Should The Death Penalty Be Used In The Boston Bombing Case?

Photo credit here.

Photo credit here.

“Seashells remind us that every passing life leaves something beautiful behind.”

– Unknown

On April 15, 2013, during the world famous Boston Marathon, two bombs were detonated ending the life of three unfortunate individuals and injuring approximately another 264 people. While we as a country mourned the loss of life and empathized with the families of those both deceased and injured, the growing desire for retribution began to take hold.

For many, this desire for justice was partially placated as Massachusetts Bay Transportation Authority (MBTA) police shot Tamerlan Tsarnaev, one of the suspects in the bombing. Tamerlan was pronounced dead after being run over by his brother Dzokhar. Following a historic manhunt, Dzokhar was eventually found and arrested. Justice would be served.

February 2014 will mark the next important chapter as the aftermath of the Boston Marathon bombing continues to unfold. Attorney General Eric Holder will determine whether or not to pursue capital punishment in the case of Dzokhar Tsarnaev as result of his involvement with the bombings.

For Holder, this will be historic and the most high-profile death penalty decision of his career. Recently, Holder has restated that he is opposed to the death penalty due to his concerns with failures in the legal system.

In this case, the defense team will be lead by Judy Clarke, who is widely known as one of the premier death penalty attorneys in the country. In addition, Massachusetts has not witnessed a state death penalty ruling since 1984. These factors will make it extremely difficult for the prosecution to win a death penalty case regardless of Holder’s decision.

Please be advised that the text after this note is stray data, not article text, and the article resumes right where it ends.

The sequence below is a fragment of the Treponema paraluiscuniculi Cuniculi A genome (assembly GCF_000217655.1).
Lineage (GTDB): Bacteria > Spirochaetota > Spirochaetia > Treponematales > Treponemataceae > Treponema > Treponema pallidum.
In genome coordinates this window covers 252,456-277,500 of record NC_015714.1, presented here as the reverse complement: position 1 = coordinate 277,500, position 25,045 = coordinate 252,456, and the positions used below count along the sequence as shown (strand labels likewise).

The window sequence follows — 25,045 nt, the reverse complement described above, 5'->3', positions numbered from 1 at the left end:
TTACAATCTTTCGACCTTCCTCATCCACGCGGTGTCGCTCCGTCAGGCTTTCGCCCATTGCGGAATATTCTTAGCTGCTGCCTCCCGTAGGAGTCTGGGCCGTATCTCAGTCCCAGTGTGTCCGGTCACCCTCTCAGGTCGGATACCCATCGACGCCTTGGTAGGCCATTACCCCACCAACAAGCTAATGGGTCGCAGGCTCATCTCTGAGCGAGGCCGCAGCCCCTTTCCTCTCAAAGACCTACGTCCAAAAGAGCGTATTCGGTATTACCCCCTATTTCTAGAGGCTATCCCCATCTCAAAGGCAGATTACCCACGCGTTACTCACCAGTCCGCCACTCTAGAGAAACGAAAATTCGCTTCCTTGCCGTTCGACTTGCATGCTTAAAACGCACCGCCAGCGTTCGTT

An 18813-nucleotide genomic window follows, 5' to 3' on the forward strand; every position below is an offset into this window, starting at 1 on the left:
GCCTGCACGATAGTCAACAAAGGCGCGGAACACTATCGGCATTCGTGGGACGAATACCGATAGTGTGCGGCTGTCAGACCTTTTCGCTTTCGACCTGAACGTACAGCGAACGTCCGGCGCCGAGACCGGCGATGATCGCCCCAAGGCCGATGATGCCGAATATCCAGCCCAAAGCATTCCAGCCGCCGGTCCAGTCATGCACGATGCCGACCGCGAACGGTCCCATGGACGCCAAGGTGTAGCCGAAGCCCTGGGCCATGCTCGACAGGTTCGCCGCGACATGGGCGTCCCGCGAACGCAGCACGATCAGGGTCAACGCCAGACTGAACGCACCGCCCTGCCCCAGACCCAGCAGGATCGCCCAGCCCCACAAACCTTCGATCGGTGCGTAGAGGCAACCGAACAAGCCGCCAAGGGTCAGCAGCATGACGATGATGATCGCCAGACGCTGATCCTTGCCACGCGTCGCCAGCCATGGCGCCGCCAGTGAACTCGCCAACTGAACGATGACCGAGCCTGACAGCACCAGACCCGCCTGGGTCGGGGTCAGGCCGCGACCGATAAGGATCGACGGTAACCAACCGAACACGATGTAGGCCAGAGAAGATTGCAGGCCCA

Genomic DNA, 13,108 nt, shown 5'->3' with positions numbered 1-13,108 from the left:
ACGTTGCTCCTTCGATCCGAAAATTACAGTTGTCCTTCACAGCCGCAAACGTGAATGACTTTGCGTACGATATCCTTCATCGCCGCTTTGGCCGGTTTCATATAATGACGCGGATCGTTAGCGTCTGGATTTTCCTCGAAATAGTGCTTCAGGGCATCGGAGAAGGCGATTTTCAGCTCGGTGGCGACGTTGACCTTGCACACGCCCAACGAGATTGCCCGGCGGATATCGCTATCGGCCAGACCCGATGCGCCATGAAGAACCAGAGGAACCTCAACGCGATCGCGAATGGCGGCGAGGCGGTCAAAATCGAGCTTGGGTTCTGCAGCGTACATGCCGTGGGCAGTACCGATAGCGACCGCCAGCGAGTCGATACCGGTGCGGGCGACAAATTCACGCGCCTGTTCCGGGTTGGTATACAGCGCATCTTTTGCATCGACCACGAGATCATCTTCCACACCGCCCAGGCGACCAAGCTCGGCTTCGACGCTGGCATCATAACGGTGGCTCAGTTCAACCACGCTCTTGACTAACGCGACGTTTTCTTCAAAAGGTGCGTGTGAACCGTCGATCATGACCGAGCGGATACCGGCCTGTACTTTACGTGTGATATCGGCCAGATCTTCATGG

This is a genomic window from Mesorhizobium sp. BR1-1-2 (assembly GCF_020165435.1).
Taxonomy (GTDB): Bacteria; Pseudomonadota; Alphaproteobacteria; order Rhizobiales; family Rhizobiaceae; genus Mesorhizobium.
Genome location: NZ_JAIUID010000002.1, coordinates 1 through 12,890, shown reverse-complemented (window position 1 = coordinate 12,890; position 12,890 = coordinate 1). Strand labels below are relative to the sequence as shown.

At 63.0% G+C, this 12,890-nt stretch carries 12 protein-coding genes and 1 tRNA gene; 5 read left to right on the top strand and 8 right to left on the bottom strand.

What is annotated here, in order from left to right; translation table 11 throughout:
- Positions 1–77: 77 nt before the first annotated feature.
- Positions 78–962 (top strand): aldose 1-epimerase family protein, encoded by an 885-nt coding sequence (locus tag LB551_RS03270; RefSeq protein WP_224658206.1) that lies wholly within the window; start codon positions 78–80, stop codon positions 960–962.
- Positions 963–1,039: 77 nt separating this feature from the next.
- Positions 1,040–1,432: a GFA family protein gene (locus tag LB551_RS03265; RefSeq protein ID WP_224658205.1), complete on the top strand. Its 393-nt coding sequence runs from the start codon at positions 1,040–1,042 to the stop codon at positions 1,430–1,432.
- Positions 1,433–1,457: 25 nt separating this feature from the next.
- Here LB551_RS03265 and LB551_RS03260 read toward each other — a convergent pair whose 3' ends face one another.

“In this life, when you deny someone an apology, you will remember it at time you beg forgiveness..” – Toba Beta

Capital punishment is widely known to be a hot-button issue in the US. Much of the debate centers around moral and religious arguments but, they remain divided. Those in favor of capital punishment base their beliefs on the following main points: strong crime deterrent eliminates repeat offenses and provides closure to surviving victims and families.

These are all very strong arguments, especially when considering a case such as the Boston bombings. Historically, polls of the country have shown fluid support for the death penalty but in a high profile case such as this when innocent people were harmed and the evidence surrounding the suspects has been made public, many Americans would be in support of capital punishment as they seek closure for the families and the nation as a whole.

Those against the death penalty make the following arguments: weak crime deterrent, risks execution of the innocent and view it as a barbaric practice.

In addition, many against capital punishment believe it is crucial to consider the historic influence of racial, socio-economic, geographic and gender biases contributing to an unjust administration of this form of punishment. These are legitimate arguments against the death penalty and if one were able to ignore the religious and moral arguments, the debate concerning the integrity of the justice system would be enough to spur a dynamic debate.

Either way, Eric Holder has a big decision ahead and the only thing certain is that a nation will continue to be haunted in the aftermath of this tragedy; regardless of the amount of condolence quotes or I’m sorry’s, people will always remember with pain the events of that day.